Ive seen the future of mobile advertising. Its in the back of taxi cabs cruising the streets in Boston, Chicago, San Francisco and, if fortune smiles upon Corey Gottlieb, soon to be New York.
Gottlieb is CEO of a company called Interactive Taxi. It operates from an office currently stacked with EvDO (Evolution Data Optimized) cards, circuit boards and chassis, in the Flatiron District of New York. He was preparing to respond to an RFP (request for proposal) from the New York City Taxi and Limousine Commission when I dropped in.
The city has mandated that the Big Apples 16,000 taxis be equipped with interactive, GPS (Global Positioning System)-based units. Deployment is expected sometime late this year, after the New York Taxi and Limousine Service reviews proposals.
The idea is to equip each cab with display units, designed to provide city and tourist information, taxi fares, rules, a GPS-based location system, and a credit card billing and reconciliation system that allows passengers to charge their fares.
Interactive Taxi did just that in a pilot project with the city in 2001. New York was poised to deploy units throughout the city when the World Trade Center attack occurred. The plan went on hold.
In the interim, Interactive Taxi took its technology to other cities. Today, 250 Interactive Taxis are cruising the streets of Boston. Chicago has 350 of them, and San Francisco plans to soon expand its fleet to more than 200.
Oh, did I mention advertising?
Thats not only what drives this business model, its the reason for its being.
Gottlieb was handling advertising sales at Viacom five years ago when four friends, who came up with the idea for Interactive Taxi, approached the company with it in search of funding. Viacom did not bite, but Gottlieb did.
He liked the idea so much that he joined the company and eventually moved to its helm. Interactive Taxi attracted venture capital funding, and the business was born.
It all stemmed from the frustration of one of the friends who, it seems, had been stuck in a taxi in New Yorks legendary gridlock. Thinking there should be something better to do with the time than sit there, he and his buddies came up with the idea of providing interactive backseat entertainment (no, not the kind in HBOs “Taxicab Confessions”).
Next Page: Creating an always-on connection.
-On”> The concept itself is not exactly new. Interactive displays with advertising have been deployed in other cities.
Where Interactive Taxi pushes the envelope is in the technology used to power the system. These are not self-contained units that operate off of DVDs mounted in the cab. They are true computers, powered by Windows XP Embedded, that receive and send information via an always-on connection over Verizon Wireless EvDO 3G (third-generation) network.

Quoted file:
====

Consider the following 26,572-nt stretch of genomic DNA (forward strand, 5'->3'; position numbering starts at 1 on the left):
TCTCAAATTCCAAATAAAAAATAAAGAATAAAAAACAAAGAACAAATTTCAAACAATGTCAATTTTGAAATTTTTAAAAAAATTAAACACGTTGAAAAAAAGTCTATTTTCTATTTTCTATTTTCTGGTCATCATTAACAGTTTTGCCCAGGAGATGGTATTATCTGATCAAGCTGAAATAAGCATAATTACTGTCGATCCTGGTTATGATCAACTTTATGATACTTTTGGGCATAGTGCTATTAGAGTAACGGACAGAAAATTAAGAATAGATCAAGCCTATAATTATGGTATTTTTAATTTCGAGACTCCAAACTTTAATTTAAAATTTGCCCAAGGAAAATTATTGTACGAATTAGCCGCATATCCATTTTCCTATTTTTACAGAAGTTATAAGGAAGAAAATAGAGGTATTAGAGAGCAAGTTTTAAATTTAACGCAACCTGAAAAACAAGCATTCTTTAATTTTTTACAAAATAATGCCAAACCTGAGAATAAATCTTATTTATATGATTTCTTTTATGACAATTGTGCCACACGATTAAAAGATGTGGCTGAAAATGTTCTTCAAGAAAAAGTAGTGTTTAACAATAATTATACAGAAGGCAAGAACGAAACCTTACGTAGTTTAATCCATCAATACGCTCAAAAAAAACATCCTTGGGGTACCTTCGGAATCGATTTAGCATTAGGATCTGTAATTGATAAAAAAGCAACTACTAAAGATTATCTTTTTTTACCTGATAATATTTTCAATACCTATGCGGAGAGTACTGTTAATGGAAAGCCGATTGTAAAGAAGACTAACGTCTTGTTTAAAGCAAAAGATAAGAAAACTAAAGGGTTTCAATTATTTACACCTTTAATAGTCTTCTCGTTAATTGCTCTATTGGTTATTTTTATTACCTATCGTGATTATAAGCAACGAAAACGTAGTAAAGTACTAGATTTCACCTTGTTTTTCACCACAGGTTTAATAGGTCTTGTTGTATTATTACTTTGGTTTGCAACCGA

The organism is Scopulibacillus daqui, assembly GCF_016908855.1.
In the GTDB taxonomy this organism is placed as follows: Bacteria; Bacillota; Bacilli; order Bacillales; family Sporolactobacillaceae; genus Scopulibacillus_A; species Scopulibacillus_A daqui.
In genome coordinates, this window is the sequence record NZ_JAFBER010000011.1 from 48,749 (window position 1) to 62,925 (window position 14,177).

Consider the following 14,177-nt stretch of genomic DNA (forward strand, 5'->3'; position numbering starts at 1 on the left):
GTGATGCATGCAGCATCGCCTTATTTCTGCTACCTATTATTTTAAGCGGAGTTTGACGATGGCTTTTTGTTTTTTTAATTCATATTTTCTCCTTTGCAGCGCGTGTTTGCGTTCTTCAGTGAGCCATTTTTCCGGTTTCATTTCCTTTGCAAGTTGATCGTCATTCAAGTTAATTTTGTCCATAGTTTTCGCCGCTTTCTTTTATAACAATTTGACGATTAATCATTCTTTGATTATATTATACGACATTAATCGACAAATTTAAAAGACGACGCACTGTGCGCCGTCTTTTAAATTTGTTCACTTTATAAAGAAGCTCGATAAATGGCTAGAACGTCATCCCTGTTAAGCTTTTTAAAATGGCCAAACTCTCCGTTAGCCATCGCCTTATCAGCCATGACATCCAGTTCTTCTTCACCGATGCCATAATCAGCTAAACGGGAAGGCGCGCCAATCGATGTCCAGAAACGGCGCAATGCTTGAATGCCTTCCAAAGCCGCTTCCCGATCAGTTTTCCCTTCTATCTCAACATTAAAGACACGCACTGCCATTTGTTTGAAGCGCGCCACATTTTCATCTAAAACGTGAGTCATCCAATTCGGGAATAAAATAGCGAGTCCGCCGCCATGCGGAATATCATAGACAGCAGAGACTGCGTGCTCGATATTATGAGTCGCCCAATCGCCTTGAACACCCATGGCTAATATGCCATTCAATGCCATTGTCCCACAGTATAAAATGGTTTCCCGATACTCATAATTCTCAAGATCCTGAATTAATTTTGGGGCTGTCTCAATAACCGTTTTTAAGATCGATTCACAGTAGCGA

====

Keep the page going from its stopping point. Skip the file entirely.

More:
The information appears on display units mounted behind the drivers seat in the cab. It is updated regularly on servers in Interactive Taxis offices in the various cities and is downloaded to the units in the cabs. This allows the company to efficiently update information and advertising from a central location without having to change out disks or reprogram individual cab units.
The system uses synchronization software from PeerDirect to enable the always-on connection. Having the functionality of an ever-present signal is becoming increasingly important in mobile applications, said Britt Johnston, chief technology officer at PeerDirect.
“From the end users perspective, its increasingly important that the system is always on,” Johnston said. He added that the software allows Interactive to “present passengers with information, let them make a decision and then capture this fact even if its disconnected from the system.”
By synchronizing information in the cab with information on Interactive Taxis servers as the cabs move in and out of signal range, the software enables the always-on connection. That is important in big cities, where signals are often blocked by tall buildings.
Jim Piccione, vice president of operations at Interactive Taxi, took me for a spin. It wasnt your typical New York taxi ride. Instead of amusing myself by counting the number of dog walkers on the streets or male pedestrians wearing yellow ties, I was entertained by an interactive display mounted in the center back of the front seat.
There in front of me were the rules of the cab, including more information about fares than I ever thought possible, a video commercial about the 2005 Lincoln Aviator, and a variety of buttons on the touch screen allowing me to call up text news, sports and financial information, as well as local listings of restaurant and night-life options.
“How many times have you been in a cab and not known the address of the restaurant where youre supposed to meet someone?” Gottlieb asked. “You dont have to pull out your cell phone, call 411, and then call the restaurant and get the address so you can pass it along to the cab driver. Its all right here.”
I touched the touch screen, and everything I wanted to know about restaurants in the Financial District appeared before me.
Even better, the unit is tied into a GPS-based tracking system. I could follow the route we were taking. The GPS system is something the New York Taxi and Limousine Commission insisted upon. It will allow the commission to centrally monitor the whereabouts of the cabs, maintain a tracking log, and easily locate lost items when a rider reports she left something behind.